The New York Court of Appeals, the state’s highest bench, issued opinions on May 4 in two cases involving the break-up of lesbian couples raising children together.
In both, the legal standing of co-parents was recognized, to different degrees, but the rulings were narrow and their ultimate impact uncertain.
Each of the two couples had a child through donor insemination, and in neither case did the non-biological mother adopt the child.
In Debra H. v. Janice R., the court unanimously ruled that because the couple entered into a Vermont civil union shortly before their child was born, both women would be recognized as legal parents in New York for purposes of determining custody and visitation rights.
In H.M. v. E.T., a sharply divided court ruled that the Family Court has jurisdiction to consider H.M.’s lawsuit to compel E.T. to provide financial support for their child, even though, under New York law, her ex-partner would not be considered a parent of the child.
Both cases presented the court with a vehicle to reconsider its notorious 1991 ruling in Alison D. v. Virginia M. In that case, the court ruled that a biological mother’s same-sex partner was a “legal stranger” to the child whom they had been raising together, so the partner could not bring a lawsuit seeking custody or visitation.
Courts in some other states have adopted tests weighing a number of factors in determining whether to treat co-parents as legal parents, but the New York Court of Appeals held in Alison D. that it was bound by the state’s domestic relations law to limit legal standing to biological or adoptive parents.
In the Debra H. case, though the ruling was unanimous, the seven judges issued several opinions reflecting different legal perspectives. Judge Susan Read devoted most of her opinion to explaining why the four-member majority did not overrule Alison D. She argued that it was up to the Legislature whether to overturn the high court’s earlier decision.
The ruling was heavily foreshadowed by the judges’ questioning during oral argument, which came back again and again to the need they perceived for a bright-line rule that could be applied in simple fashion to determine parental status without the need for detailed factual inquiries. Under the bright-line approach, parental rights are easily ascertained based on biological or adoptive ties or, as in the Debra H. case, by relying on the law of another state that governs the co-parent’s legal status.
Read’s opinion rejected any multi-factor approach that requires a court to hear witnesses, listen to testimony, and exercise subjective judgment, which she argued would leave parental status indeterminate until a judicial proceeding is concluded.
“While Debra H. and various amici in this case complain that Alison D. is formulaic, or too rigid, or out of step with the times,” Read wrote, “we remain convinced that the predictability of parental identity fostered by Alison D. benefits children and the adults in their lives.”
The approach advocated by Debra H., the judge wrote, was “a complicated and non-objective test for determining so-called functional or de facto parentage” that would result in court proceedings “likely often to be contentious, costly, and lengthy.” That prospect, she argued, “threatens to trap single biological and adoptive parents and their children in a limbo of doubt.”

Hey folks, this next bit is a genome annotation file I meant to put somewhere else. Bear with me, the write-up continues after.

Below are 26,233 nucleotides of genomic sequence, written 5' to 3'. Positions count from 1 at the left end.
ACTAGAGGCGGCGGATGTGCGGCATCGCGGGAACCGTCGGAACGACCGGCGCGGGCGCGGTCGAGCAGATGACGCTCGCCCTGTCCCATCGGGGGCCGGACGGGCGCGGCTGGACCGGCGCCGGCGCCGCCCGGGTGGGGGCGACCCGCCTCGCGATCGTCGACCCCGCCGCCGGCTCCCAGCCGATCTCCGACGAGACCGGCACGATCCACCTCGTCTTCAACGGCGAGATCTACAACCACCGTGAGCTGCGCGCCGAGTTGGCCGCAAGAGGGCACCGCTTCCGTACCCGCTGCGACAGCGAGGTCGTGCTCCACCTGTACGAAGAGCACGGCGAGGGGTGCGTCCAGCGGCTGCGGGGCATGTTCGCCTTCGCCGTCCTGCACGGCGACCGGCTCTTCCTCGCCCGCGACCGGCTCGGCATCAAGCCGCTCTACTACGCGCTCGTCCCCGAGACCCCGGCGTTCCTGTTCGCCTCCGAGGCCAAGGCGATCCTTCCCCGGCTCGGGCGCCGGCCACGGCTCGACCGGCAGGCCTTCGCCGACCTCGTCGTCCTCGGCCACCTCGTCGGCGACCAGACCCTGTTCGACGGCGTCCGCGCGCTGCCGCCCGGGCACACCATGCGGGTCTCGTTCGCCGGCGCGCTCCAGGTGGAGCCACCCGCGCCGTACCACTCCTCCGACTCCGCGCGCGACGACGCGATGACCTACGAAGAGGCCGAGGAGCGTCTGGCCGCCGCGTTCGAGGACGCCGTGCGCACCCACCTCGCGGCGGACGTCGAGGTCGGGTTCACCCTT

Just four years after Alison D., Read noted, the state’s high court ruled that the adoption statute could be construed to allow a co-parent to adopt their partner’s children. For some period of time following birth, the child would have only one legal parent, but a second-parent adoption proceeding could be initiated quickly.
Judges Victoria Graffeo, Eugene Pigott, and Theodore Jones concurred in the majority opinion, with Graffeo writing a separate opinion echoing Read’s arguments.
Having refused to overrule Alison D., the court took up the issue of the couple’s Vermont civil union. Janice R. was eight months pregnant when the women went to Vermont to enter into a civil union, and they have never legally dissolved that union. Under Vermont law, a child born to one member in a civil union is considered the child of both partners.
The New York court used the “comity” doctrine to reach its result. New York’s rule of thumb in extending comity to legal relationships formed in other jurisdictions is to consider whether doing so would violate the state’s public policy.
“New York will accord comity to recognize parentage created by an adoption in a foreign nation,” wrote Read. “We see no reason to withhold equivalent recognition where someone is a parent under a sister state’s law.”
The court acknowledged that Janice had not agreed to let Debra adopt the child, but the availability of that option in this state convinced the court that recognizing Debra’s parental rights under Vermont law was not contrary to New York’s public policy. And the fact of a Vermont civil union “is as determinable as whether there has been a second-parent adoption” –– thus the court’s insistence that there be a bright line was satisfied.
While agreeing with the court’s ruling, Judge Carmen Beauchamp Ciparick wrote separately to argue that the Alison D. should be overturned as “outmoded and unworkable.” That ruling, she said, “has never been good legal precedent… fixing biology over all else as the key to determining parentage and thereby foreclosing any examination of a child’s best interests.”